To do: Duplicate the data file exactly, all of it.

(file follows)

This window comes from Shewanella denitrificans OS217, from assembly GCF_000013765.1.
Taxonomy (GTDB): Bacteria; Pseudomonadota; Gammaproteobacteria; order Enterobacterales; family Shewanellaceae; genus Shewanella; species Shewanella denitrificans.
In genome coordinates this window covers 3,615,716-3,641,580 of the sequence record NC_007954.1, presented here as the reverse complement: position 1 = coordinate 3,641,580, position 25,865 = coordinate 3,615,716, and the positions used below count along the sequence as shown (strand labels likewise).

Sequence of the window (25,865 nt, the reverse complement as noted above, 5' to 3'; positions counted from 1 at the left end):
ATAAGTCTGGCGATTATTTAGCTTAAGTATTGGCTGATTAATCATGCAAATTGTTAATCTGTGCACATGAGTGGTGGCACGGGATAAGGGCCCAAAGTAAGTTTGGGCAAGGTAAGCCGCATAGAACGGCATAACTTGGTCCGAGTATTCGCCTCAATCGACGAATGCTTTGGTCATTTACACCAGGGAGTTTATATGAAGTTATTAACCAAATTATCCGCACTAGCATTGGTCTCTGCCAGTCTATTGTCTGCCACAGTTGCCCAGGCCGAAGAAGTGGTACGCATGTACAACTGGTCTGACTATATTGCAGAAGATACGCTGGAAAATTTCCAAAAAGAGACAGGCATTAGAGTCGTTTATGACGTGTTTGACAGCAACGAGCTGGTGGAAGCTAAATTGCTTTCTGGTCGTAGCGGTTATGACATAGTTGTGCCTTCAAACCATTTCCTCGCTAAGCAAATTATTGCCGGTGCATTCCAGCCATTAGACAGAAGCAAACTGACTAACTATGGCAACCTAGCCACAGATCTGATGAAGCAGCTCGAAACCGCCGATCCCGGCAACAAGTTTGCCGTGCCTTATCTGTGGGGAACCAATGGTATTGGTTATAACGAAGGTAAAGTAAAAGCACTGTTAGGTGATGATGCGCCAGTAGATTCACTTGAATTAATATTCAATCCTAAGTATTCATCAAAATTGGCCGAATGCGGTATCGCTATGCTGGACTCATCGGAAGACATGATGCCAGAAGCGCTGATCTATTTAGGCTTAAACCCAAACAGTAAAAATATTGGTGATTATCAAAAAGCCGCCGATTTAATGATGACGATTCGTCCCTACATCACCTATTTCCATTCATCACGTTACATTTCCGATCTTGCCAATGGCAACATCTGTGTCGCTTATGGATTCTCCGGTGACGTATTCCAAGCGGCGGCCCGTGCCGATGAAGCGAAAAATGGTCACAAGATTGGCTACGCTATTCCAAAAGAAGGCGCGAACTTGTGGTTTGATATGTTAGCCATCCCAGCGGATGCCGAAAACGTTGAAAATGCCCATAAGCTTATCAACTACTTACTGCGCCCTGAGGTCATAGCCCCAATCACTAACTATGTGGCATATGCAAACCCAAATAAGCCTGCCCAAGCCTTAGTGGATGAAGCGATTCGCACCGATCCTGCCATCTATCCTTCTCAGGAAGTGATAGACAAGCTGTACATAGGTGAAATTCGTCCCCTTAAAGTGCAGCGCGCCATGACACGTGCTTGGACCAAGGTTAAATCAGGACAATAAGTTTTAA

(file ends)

This window comes from Shewanella denitrificans OS217, from assembly GCF_000013765.1.
Taxonomy (GTDB): Bacteria; Pseudomonadota; Gammaproteobacteria; order Enterobacterales; family Shewanellaceae; genus Shewanella; species Shewanella denitrificans.
In genome coordinates this window covers 3,615,716-3,641,580 of the sequence record NC_007954.1, presented here as the reverse complement: position 1 = coordinate 3,641,580, position 25,865 = coordinate 3,615,716, and the positions used below count along the sequence as shown (strand labels likewise).

Sequence of the window (25,865 nt, the reverse complement as noted above, 5' to 3'; positions counted from 1 at the left end):
ATAAGTCTGGCGATTATTTAGCTTAAGTATTGGCTGATTAATCATGCAAATTGTTAATCTGTGCACATGAGTGGTGGCACGGGATAAGGGCCCAAAGTAAGTTTGGGCAAGGTAAGCCGCATAGAACGGCATAACTTGGTCCGAGTATTCGCCTCAATCGACGAATGCTTTGGTCATTTACACCAGGGAGTTTATATGAAGTTATTAACCAAATTATCCGCACTAGCATTGGTCTCTGCCAGTCTATTGTCTGCCACAGTTGCCCAGGCCGAAGAAGTGGTACGCATGTACAACTGGTCTGACTATATTGCAGAAGATACGCTGGAAAATTTCCAAAAAGAGACAGGCATTAGAGTCGTTTATGACGTGTTTGACAGCAACGAGCTGGTGGAAGCTAAATTGCTTTCTGGTCGTAGCGGTTATGACATAGTTGTGCCTTCAAACCATTTCCTCGCTAAGCAAATTATTGCCGGTGCATTCCAGCCATTAGACAGAAGCAAACTGACTAACTATGGCAACCTAGCCACAGATCTGATGAAGCAGCTCGAAACCGCCGATCCCGGCAACAAGTTTGCCGTGCCTTATCTGTGGGGAACCAATGGTATTGGTTATAACGAAGGTAAAGTAAAAGCACTGTTAGGTGATGATGCGCCAGTAGATTCACTTGAATTAATATTCAATCCTAAGTATTCATCAAAATTGGCCGAATGCGGTATCGCTATGCTGGACTCATCGGAAGACATGATGCCAGAAGCGCTGATCTATTTAGGCTTAAACCCAAACAGTAAAAATATTGGTGATTATCAAAAAGCCGCCGATTTAATGATGACGATTCGTCCCTACATCACCTATTTCCATTCATCACGTTACATTTCCGATCTTGCCAATGGCAACATCTGTGTCGCTTATGGATTCTCCGGTGACGTATTCCAAGCGGCGGCCCGTGCCGATGAAGCGAAAAATGGTCACAAGATTGGCTACGCTATTCCAAAAGAAGGCGCGAACTTGTGGTTTGATATGTTAGCCATCCCAGCGGATGCCGAAAACGTTGAAAATGCCCATAAGCTTATCAACTACTTACTGCGCCCTGAGGTCATAGCCCCAATCACTAACTATGTGGCATATGCAAACCCAAATAAGCCTGCCCAAGCCTTAGTGGATGAAGCGATTCGCACCGATCCTGCCATCTATCCTTCTCAGGAAGTGATAGACAAGCTGTACATAGGTGAAATTCGTCCCCTTAAAGTGCAGCGCGCCATGACACGTGCTTGGACCAAGGTTAAATCAGGACAATAAGTTTTAA